Echinocereus russanthus var.
species has an upright solitary stem with dense golden spines and
it is remarkable for its softly hairlike, not sharply spiny, seedlings.
Description: This cactus is rather small in
size and usually solitary but can branch above and form small clusters about
15 cm wide.
Stem: Upright, cylindrical, pale to yellowish-green 6-8(-15) cm tall.
Each head is about 4 cm wide only.
Areoles: Oval to round, 3-5 mm long covered with whitish to
yellowish wool when young, becoming bare with age, except for a very
small tuft near where the flower is produced.
Spines: Mature specimens have dense golden needle-like spines obscuring the
stems, radiating in all directions, while the juvenile growth is marked
by approx 40 soft, flexible white hair-like spines 6-30 mm long.
persisting at base of old stems. Normal spines appear whent the stem is
about 2-5 cm tall.
Radial spines: 25-45 yellow or white (or light brown) spreading in all
Central spines: 5-11 heavier than radials spreading in all directions
from centre of the areole, yellow (or sometime whitish or light brown)
often with reddish tip.
Flowers: It produces plenty of yellow-green (or greenish-brown) flowers 1,5-2,5cm in
diameter and they are fragrant. Well, if you think the smell of lemon is
fragrant that is.
Blooming season: The flowering period is about one month long
(Late march to early May) The flowers open again for 3-4 days after
closing at night
Fruit: Dry, greenish, round to oval, 10-15 mm long, 7-10 mm
across. They are covered with clusters of white spines, 20-25 in each
areole. mature fruit remain green, or turn dull purplish red, then split
longitudinally and quickly dry out.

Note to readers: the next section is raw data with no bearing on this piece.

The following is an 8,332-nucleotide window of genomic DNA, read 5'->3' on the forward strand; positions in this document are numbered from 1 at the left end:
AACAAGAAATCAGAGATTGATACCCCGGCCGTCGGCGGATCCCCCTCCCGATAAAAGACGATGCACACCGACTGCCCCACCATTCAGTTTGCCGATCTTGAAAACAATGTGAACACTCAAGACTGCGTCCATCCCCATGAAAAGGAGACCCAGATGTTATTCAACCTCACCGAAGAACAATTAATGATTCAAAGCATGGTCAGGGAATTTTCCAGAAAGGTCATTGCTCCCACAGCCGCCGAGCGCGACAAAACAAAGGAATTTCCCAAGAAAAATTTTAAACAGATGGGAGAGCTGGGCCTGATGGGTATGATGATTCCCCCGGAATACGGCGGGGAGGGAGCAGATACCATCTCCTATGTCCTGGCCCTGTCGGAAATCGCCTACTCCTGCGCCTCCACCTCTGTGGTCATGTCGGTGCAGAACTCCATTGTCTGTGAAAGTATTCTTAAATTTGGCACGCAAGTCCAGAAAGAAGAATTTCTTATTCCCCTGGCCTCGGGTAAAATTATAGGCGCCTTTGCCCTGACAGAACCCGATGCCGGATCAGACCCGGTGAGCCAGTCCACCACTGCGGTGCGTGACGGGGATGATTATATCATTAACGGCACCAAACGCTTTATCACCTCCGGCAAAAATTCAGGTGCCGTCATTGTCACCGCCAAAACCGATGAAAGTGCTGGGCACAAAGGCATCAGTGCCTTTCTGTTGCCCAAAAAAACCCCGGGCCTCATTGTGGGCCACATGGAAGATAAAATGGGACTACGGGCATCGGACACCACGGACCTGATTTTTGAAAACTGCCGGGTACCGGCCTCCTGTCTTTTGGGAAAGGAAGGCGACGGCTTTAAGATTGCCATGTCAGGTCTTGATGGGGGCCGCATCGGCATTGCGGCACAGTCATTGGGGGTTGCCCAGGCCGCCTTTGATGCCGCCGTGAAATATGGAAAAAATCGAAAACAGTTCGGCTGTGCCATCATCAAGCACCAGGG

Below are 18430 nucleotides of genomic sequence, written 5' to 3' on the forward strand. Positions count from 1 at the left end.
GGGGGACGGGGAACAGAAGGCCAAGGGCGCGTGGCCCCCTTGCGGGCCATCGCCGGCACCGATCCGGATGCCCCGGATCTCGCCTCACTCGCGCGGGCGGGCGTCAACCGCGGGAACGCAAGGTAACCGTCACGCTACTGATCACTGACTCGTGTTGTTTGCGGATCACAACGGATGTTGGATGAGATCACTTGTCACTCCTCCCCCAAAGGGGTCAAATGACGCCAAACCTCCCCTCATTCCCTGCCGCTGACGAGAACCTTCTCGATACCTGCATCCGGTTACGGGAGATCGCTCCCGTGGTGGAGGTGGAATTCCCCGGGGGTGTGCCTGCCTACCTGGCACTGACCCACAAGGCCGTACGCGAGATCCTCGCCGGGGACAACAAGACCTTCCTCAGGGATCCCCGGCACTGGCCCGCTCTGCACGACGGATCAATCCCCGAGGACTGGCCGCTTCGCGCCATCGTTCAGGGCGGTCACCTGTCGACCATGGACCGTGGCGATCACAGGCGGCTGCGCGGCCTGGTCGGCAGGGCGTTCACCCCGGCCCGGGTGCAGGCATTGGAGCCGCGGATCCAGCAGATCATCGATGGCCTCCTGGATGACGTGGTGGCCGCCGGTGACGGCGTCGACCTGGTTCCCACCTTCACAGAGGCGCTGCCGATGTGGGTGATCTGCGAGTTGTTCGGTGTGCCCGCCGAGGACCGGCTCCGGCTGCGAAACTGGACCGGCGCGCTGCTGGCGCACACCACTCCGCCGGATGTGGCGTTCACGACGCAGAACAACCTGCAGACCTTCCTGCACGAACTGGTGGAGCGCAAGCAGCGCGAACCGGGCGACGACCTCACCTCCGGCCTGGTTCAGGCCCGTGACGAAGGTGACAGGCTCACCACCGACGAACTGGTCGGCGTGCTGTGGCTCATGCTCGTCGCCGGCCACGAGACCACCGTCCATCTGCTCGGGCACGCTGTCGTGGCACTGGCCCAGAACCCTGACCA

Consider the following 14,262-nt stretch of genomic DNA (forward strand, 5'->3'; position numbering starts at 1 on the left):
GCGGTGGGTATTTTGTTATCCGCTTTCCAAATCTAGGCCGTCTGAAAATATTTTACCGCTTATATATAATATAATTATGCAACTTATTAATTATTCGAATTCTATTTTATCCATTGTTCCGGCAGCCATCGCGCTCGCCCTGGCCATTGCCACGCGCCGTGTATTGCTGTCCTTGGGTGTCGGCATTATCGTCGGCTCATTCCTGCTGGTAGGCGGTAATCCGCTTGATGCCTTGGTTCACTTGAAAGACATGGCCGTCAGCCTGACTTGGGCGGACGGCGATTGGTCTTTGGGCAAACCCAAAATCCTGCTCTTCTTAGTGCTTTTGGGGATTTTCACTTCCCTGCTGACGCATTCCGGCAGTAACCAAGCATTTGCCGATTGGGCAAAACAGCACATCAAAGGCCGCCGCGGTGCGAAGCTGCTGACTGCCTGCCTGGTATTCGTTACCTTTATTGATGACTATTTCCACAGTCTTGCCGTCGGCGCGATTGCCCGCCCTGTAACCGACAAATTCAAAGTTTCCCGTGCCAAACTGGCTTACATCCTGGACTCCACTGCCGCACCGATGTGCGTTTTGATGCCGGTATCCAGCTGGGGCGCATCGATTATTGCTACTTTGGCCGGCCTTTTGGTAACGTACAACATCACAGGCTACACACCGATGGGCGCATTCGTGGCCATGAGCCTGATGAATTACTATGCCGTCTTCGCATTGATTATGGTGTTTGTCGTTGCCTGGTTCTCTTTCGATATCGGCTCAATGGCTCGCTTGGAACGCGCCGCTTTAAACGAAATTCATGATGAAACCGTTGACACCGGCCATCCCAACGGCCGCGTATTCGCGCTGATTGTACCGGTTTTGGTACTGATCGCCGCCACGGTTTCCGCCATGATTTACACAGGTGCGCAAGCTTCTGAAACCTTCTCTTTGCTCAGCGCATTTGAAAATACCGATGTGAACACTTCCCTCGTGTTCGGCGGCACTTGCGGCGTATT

Seeds: Finely papillate, black, 08-1,2 mm wide.
Echinocereus neocapillus (D.Weniger )W.Blum et M.Lange 1998
Origin: This cactus was originated from New Mexico near
Common English Names include: Golden spine edge-hog, Long haired
green flowered pitaya, Weninger's small flowerered hedhog cactus, Woolly
edgehog, goldspine edghog cactus.
Conservation status: Listed in
CITES Appendix II
- Echinocereus chloranthus var. neocapillus Weniger
Published in: Cact. Succ. J. (Los Angeles)
41: 39, fig. 4. 1969.
- Echinocereus chloranthus subsp. Neocapillus
- Echinocereus viridiflorus neocapillus
Cultivation: In culture
E. russanthus is without problems and regularly shows its
small purplish flowers if we provide an adequate winter
rest period. Very hardy for a cactus. But remember, the soil has
to by dry.
This plant tends to lose it's roots and shrink in the wintertime, but in
summertime needs more water. It is sensitive to overwatering (rot
prone) needs good drainage, Keep drier and cool in winter. Need full
sun; Very cold resistant hardy to -10° C or
less for short periods of time.
Propagation: Seeds or cutting (if available)
Photo of conspecific taxa,
varieties, forms and cultivars of
plants belonging to the
is part of the
E. viridiflorus compless that comprises a large number of
taxa, differing in various combinations of flower color, spine color,
number and thickness of central spines, and other characters, including
floral scent. Wherever such taxa are
sympatric they intergrade; all are freely interfertile in the
greenhouse. Among them:
E. viridiflorus var. viridiflorus: (Typical form)
With small stems and relatively pure yellow flowers, extends
from central New Mexico and the Texas Panhandle to South Dakota. (E.
viridiflorus var. robustior) is a more robust form but not
sufficiently differentiated and considered merely a local
variant of E. viridiflorus v. viridiflorus.
E. viridiflorus var. chloranthus (E. chloranthus) with the
most numerous central spines (five or more per areole), giving the
plants a bristly appearance, are often considered a separate species.
viridiflorus var. russanthus (E. russanthus)
: Plants with a bristly appearance usually with reddish
or russet flowers. Yellow-spined plants may occur at high altitudes.
var. cylindricus (E. chloranthus var.
Cylindricus) : The common morphotype at middle altitudes in
Texas and southeastern New Mexico has 0-2(-3) central spines.
E. viridiflorus var. correllii (E.
chloranthus var. Cylindricus "corellii") A poorly
defined, yellow-spined population near Marathon, Texas.
- E. viridiflorus var. neocapillus (E.
chloranthus var. neocapillus): Remarkable for its softly
hairy, not sharply spiny, seedlings.
- E. chloranthus subsp. rhyolithensis
Bristly red-spined plants from New Mexico.
Echinocereus viridiflorus in the broad
sense may prove
paraphyletic with respect to
davisii, but they are
phenologically isolated, with E. davisii flowering
earlier and thus appearing reproductively isolated in the wild.